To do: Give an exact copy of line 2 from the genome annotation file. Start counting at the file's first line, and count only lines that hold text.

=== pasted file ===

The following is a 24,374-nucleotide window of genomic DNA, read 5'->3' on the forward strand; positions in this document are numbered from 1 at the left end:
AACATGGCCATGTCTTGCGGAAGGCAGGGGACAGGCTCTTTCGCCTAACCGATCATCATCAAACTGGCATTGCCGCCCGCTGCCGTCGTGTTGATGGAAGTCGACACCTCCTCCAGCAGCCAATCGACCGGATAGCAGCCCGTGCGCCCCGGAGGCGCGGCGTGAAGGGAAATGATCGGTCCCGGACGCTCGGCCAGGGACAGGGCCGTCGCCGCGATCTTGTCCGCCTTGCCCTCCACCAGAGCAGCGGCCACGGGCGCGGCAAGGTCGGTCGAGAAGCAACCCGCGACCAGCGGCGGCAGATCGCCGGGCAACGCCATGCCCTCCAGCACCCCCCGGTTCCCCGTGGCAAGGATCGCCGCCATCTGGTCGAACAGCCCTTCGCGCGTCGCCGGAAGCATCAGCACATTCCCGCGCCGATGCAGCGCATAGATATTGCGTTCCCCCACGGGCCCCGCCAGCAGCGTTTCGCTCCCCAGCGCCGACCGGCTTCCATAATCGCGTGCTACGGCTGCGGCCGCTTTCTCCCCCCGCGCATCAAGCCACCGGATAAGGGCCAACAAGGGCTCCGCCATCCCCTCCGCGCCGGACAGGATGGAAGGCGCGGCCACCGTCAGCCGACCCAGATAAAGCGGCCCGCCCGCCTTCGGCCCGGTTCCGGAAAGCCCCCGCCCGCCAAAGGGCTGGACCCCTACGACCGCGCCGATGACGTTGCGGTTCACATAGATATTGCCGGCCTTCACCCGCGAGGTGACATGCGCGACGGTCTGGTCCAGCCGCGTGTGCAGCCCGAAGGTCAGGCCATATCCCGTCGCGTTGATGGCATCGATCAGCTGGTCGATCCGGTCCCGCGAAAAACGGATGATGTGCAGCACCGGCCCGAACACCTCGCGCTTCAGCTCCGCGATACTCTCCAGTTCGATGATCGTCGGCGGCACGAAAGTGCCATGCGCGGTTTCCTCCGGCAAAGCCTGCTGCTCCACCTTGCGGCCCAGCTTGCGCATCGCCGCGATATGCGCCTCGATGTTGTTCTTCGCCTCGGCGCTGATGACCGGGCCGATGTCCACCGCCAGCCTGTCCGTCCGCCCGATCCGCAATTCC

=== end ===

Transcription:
AACATGGCCATGTCTTGCGGAAGGCAGGGGACAGGCTCTTTCGCCTAACCGATCATCATCAAACTGGCATTGCCGCCCGCTGCCGTCGTGTTGATGGAAGTCGACACCTCCTCCAGCAGCCAATCGACCGGATAGCAGCCCGTGCGCCCCGGAGGCGCGGCGTGAAGGGAAATGATCGGTCCCGGACGCTCGGCCAGGGACAGGGCCGTCGCCGCGATCTTGTCCGCCTTGCCCTCCACCAGAGCAGCGGCCACGGGCGCGGCAAGGTCGGTCGAGAAGCAACCCGCGACCAGCGGCGGCAGATCGCCGGGCAACGCCATGCCCTCCAGCACCCCCCGGTTCCCCGTGGCAAGGATCGCCGCCATCTGGTCGAACAGCCCTTCGCGCGTCGCCGGAAGCATCAGCACATTCCCGCGCCGATGCAGCGCATAGATATTGCGTTCCCCCACGGGCCCCGCCAGCAGCGTTTCGCTCCCCAGCGCCGACCGGCTTCCATAATCGCGTGCTACGGCTGCGGCCGCTTTCTCCCCCCGCGCATCAAGCCACCGGATAAGGGCCAACAAGGGCTCCGCCATCCCCTCCGCGCCGGACAGGATGGAAGGCGCGGCCACCGTCAGCCGACCCAGATAAAGCGGCCCGCCCGCCTTCGGCCCGGTTCCGGAAAGCCCCCGCCCGCCAAAGGGCTGGACCCCTACGACCGCGCCGATGACGTTGCGGTTCACATAGATATTGCCGGCCTTCACCCGCGAGGTGACATGCGCGACGGTCTGGTCCAGCCGCGTGTGCAGCCCGAAGGTCAGGCCATATCCCGTCGCGTTGATGGCATCGATCAGCTGGTCGATCCGGTCCCGCGAAAAACGGATGATGTGCAGCACCGGCCCGAACACCTCGCGCTTCAGCTCCGCGATACTCTCCAGTTCGATGATCGTCGGCGGCACGAAAGTGCCATGCGCGGTTTCCTCCGGCAAAGCCTGCTGCTCCACCTTGCGGCCCAGCTTGCGCATCGCCGCGATATGCGCCTCGATGTTGTTCTTCGCCTCGGCGCTGATGACCGGGCCGATGTCCACCGCCAGCCTGTCCGTCCGCCCGATCCGCAATTCC